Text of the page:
Veritas vos Liberabit<>< Learn Greek <>< Look here for an Orthodox Church in America<><Ancient Faith Radio

    I recommend you do not try too hard and ...research as little as possible. Such weighty things give me a headache. - Shunyadragon, Baha'i apologist

  10. #8
    radical strawberry
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    Quote Originally Posted by Christian3 View Post
    Quotes by Bart Ehrman
    Apologists, especially inerrantists, often feel a need to inflate the opposition into something they can attack. Even these dated citations debunk claims that Ehrman's positions are anything other than mainstream.

    “What I think we can say with some confidence is that Jesus actually did die, he probably was buried, and that some of his disciples (all of them? some of them?) claimed to have seen him alive afterward. Among those who made this claim, interestingly enough, was Jesus’ own brother James, who came to believe in Jesus and soon thereafter became one of the principle leaders of the early Christian church.”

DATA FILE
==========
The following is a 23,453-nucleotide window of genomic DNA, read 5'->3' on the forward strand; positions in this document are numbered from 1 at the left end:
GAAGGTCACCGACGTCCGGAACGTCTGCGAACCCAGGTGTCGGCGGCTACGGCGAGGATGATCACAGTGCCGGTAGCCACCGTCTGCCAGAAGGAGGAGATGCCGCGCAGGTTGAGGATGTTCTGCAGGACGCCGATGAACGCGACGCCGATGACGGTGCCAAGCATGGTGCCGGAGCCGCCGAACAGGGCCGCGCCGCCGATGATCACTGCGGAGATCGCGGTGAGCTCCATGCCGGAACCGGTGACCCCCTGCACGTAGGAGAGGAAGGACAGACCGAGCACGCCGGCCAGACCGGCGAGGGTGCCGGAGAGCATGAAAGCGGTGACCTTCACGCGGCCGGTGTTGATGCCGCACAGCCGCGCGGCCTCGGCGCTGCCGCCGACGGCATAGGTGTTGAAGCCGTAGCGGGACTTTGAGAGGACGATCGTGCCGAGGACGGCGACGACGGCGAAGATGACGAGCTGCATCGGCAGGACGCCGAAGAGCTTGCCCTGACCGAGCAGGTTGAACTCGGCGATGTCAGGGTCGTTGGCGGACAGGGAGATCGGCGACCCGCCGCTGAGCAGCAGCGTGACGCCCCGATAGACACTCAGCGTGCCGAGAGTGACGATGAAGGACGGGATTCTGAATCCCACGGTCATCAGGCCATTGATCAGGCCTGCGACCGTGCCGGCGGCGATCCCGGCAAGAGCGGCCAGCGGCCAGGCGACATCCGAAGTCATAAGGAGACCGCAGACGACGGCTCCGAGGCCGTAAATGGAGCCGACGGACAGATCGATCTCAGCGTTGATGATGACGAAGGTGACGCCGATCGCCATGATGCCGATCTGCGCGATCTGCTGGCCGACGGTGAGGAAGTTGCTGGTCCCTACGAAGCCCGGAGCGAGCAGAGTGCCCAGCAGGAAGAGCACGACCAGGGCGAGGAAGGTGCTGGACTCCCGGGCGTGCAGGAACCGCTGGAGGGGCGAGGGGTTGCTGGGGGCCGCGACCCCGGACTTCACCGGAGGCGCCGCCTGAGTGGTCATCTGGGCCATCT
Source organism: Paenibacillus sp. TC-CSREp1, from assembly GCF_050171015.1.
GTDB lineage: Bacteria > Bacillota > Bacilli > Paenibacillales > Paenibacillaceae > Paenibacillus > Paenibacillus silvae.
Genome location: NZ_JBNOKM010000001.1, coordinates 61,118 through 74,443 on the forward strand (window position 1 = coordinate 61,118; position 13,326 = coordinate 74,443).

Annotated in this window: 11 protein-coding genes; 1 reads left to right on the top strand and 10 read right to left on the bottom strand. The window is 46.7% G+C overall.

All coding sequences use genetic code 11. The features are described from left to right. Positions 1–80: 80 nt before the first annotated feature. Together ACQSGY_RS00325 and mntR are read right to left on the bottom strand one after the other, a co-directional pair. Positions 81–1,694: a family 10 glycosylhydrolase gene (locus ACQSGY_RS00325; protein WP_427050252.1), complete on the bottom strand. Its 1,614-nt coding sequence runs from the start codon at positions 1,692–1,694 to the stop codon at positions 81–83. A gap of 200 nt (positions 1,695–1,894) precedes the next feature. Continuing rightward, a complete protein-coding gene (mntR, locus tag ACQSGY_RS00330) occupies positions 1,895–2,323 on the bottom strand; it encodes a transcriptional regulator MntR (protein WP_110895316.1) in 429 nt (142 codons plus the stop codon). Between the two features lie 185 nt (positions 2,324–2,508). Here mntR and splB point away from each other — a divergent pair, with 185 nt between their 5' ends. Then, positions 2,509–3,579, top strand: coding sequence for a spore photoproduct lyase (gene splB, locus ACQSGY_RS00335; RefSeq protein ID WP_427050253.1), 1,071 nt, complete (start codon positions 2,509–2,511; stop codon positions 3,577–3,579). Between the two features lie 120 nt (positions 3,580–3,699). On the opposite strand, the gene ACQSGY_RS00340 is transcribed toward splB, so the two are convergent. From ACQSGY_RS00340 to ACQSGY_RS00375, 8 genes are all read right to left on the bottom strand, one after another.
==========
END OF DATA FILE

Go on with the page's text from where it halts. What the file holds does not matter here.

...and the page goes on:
Ehrman agrees that Jesus existed and, reluctantly — only because it shouldn't have needed to be said, wrote a stand-alone book saying so. The "6-week certified" apologist moaned that his self-published book did the same, and couldn't understand why folks would rather read it from someone who could actually write.

    Not that "Jesus didn't exist" isn't all too common. I've had students ask me about it. I've responded with Bart's references to encounters with Peter and James by Paul. Not that it needs it, but I've cited Ehrman's promotion to add further heft to the fact this isn't a Christian apologetic. There's nothing miraculous about a baby being born in first century Palestine. It was pretty common back then.